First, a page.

Make sure the headhunter you are bartering with is the one who decides the dinner menu.

Business negotiations are seldom one-on-one. Typically at least one of the parties is am employee of a company with a hierarchy of approval rights. Part of the initial phase of any negotiation is to establish the decision making authority of the other person. If you find you are not dealing with a decision maker, beware of the corporate barrier complex.

People each have their own filters that change what they hear. But when dealing with a company or corporation, each person within the organization has their own set of filters. The CEO has a long-range perspective, the CFO is concerned about quarterly earnings and cash flow, the VP of Real Estate is concerned about where to build stores from a set budget and the real estate manager is worried about making his budget which is based on store openings. How is a landlord/owner supposed to get her message to the Executive Committee if she must work through the real estate manager? Worse yet, how is she supposed to know if the prospect is serious about her property or not? She can't unless she is able to deal directly with the CEO or at least the CFO. But companies deliberately don't allow this. This enables them to pick from any number of sites that are brought in to serve their company needs. Landlords are at a distinct disadvantage in this type of tiered negotiation.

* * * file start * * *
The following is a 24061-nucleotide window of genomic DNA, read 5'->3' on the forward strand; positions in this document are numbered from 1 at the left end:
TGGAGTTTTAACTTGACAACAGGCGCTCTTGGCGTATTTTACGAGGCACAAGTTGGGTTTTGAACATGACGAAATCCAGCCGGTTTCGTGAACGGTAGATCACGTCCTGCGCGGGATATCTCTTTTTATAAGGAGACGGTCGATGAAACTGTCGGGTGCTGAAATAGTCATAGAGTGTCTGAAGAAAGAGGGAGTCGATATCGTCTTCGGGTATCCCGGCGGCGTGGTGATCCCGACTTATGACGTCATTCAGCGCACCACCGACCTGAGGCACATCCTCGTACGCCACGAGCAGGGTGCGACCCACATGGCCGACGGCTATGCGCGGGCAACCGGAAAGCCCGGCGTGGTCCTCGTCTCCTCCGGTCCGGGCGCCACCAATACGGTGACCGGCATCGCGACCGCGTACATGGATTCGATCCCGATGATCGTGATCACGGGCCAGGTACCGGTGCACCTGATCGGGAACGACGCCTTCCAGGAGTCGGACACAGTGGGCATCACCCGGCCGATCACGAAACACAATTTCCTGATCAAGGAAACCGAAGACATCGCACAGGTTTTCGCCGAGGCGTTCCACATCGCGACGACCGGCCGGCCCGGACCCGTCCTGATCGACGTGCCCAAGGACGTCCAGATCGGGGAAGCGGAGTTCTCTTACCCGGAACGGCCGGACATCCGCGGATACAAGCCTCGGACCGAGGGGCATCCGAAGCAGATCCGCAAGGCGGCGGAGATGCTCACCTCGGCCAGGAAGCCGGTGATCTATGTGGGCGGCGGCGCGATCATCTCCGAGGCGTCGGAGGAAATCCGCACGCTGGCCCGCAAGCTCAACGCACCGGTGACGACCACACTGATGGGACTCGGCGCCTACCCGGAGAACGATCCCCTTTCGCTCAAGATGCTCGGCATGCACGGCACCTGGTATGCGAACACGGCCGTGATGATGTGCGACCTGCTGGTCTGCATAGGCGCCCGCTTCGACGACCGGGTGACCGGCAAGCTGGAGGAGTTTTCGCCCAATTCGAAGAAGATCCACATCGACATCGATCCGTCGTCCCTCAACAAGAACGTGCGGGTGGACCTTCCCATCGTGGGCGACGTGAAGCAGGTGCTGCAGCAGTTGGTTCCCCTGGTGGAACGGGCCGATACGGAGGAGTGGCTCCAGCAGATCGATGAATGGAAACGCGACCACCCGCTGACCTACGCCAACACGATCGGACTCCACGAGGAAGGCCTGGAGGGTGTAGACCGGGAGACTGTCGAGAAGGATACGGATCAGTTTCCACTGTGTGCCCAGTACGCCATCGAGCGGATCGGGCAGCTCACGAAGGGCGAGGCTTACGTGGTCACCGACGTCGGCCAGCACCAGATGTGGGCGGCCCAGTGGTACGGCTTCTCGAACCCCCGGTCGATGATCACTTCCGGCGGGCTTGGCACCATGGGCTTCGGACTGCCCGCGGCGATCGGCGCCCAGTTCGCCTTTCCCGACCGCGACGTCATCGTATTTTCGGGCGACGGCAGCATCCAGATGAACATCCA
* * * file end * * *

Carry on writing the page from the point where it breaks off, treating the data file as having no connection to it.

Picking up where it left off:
There may be little you can do about it. But being aware of it helps you decide whether or not to tie your property up while waiting for the company to approve the site.

Equally as challenging is the role of the Real Estate Manager for such a company. He has to sell himself as trustworthy, loyal and kind until the landlord agrees. Then he may have the carpet yanked out from under him by the CFO. Who loses? The landlord and the Real Estate Manager whose credibility is damaged if this happens too often.



Hungry bears don't like dollars. Never venture into the woods without something of value to offer the bears, like your lunch or your mother-in-law.